Clearly fertility awareness is the most primal, but at the same time in order to achieve effectiveness rates equal to HBC, you have to abstain from sex (or use a barrier method) for basically half of the month. Personally I'm not sure its really worth all the effort - you could just use a barrier method for the whole month...
Speaking of barrier methods - they are quite effective if used properly, but many people have sensitivities to latex, and polyurethane and lambskin are both very expensive. There is also a whole ton of evidence that people can't force themselves to consistently and properly use barrier methods, so I don't think they really have the same effectiveness as HBC or IUDs.
Spermicides are often combined with barrier methods, but many people are sensitive to nonoxynol-9 (the spermicide), and there are preliminary indications that it can lead to increased risk of cervical/uterine cancer. Plus, spermicides alone have in the range of a 25% failure rate - doesn't seem worth the side effects, in my opinion.
This finally brings us to IUDs. They are the number 1 form of birth control in the world (very popular in China), and they are super-effective. More effective even than sterilization...
There are IUDs that have hormones in them (and have the same problems as HBC), and there are IUDs that are copper based. The copper kills sperm and helps alter the conditions in the uterus to prevent pregnancy. Some women can experience copper buildup in the body leading to some negative side effects, but as long as a women gets sufficient zinc her body should be able to process and excrete the excess copper.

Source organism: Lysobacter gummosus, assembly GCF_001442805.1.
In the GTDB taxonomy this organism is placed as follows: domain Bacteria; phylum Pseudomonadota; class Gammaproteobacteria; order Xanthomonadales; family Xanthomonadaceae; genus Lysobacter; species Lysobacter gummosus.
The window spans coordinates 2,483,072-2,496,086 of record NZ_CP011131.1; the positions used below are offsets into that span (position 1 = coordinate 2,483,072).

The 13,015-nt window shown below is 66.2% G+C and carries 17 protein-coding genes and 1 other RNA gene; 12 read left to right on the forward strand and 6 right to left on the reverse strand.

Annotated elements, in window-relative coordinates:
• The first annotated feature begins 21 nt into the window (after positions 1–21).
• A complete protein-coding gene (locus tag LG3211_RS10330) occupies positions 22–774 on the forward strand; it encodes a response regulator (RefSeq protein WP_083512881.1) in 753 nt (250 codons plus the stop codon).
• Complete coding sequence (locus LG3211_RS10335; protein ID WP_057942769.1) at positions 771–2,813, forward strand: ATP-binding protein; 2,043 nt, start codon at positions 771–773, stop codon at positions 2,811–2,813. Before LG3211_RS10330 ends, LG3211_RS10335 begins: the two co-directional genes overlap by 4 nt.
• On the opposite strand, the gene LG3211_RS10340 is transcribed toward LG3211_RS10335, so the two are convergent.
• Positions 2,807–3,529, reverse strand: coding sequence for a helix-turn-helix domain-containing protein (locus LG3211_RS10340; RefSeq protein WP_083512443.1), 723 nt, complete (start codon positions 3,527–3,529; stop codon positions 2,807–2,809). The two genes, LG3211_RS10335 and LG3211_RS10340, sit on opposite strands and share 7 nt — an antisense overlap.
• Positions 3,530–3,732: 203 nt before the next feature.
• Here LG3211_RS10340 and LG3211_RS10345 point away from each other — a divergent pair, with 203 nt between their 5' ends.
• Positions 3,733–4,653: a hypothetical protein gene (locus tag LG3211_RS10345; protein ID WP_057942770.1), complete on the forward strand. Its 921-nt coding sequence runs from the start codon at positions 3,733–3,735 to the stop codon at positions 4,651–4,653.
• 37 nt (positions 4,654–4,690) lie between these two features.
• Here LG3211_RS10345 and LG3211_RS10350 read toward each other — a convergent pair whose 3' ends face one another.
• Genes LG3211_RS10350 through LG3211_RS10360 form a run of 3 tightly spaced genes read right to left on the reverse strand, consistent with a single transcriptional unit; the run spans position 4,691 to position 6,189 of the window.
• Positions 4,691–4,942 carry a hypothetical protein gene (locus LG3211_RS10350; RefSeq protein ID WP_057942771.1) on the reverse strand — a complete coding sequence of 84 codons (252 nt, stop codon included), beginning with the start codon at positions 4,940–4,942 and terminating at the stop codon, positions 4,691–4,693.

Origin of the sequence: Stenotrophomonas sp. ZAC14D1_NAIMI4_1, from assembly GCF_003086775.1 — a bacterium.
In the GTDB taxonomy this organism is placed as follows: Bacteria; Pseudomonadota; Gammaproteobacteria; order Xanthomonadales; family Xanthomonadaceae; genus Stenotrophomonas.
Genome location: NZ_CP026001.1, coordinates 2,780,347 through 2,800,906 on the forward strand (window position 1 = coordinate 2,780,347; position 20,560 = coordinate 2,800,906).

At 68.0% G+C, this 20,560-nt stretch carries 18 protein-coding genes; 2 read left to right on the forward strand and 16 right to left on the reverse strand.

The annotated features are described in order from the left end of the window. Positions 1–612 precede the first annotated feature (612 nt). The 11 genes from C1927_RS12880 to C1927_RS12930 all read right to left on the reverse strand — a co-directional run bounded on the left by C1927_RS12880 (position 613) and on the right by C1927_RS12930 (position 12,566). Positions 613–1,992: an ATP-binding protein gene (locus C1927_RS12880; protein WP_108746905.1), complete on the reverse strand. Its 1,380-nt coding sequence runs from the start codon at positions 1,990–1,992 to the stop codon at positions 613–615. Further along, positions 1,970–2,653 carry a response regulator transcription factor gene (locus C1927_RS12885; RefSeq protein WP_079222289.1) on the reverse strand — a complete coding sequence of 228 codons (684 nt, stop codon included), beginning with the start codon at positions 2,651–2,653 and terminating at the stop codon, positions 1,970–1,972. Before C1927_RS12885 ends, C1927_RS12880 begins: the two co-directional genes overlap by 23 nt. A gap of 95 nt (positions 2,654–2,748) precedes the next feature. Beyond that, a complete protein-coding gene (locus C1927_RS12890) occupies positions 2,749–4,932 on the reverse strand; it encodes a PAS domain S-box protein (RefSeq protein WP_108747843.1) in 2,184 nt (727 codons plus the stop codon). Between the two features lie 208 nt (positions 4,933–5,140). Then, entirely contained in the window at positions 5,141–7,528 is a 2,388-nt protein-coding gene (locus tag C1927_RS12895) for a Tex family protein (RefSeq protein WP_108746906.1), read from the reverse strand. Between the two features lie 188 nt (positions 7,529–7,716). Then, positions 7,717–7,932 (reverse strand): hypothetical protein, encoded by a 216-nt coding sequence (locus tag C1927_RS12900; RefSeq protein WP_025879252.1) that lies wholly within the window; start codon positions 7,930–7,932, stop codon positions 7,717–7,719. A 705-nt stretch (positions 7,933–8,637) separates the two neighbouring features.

Many women, especially nulliparous (ie. haven't yet had a kid) have bad side effects with t-frame (copper or hormonal) IUDs. They are often too large and can cause extreme cramping, or worse perforation of the uterine wall, or sometimes even escaping into the abdominal cavity, necessitating emergency surgery to find and remove the IUD.
There are other types of IUDs that are not rigid framed ones, however in the US the only two approved IUDs are the T-frame progesterone and T-frame copper. In Canada (and Europe, and maybe elsewhere), you can get a copper based IUD that is just a string of copper beads with no rigid frame (called the GyneFix). The string is stitched through and tied to the upper wall of the uterus (its basically just like getting an ear piercing and wearing a bead ear ring, but inside the uterus...). The fact that it is frameless eliminates basically all the side effects of framed copper IUDs for almost all women, and its especially great for nulliparous women. If I were a girl, I would plan a trip to Vancouver and get myself a gynefix...
As for how primal they are - well, I don't think Groketta stuck anything up into her uterus, but, Groketta probably did have a few piercings, as many modern hunter gatherers are known to do. And, furthermore, copper is something that our bodies have been dealing with forever, as opposed to various synthetic chemicals and fake hormones...
So, to sum up - I personally think IUDs are best, but if you like barriers or want to try fertility awareness and don't mind that they are less effective than IUDs, then they would also both be better options than hormonal methods.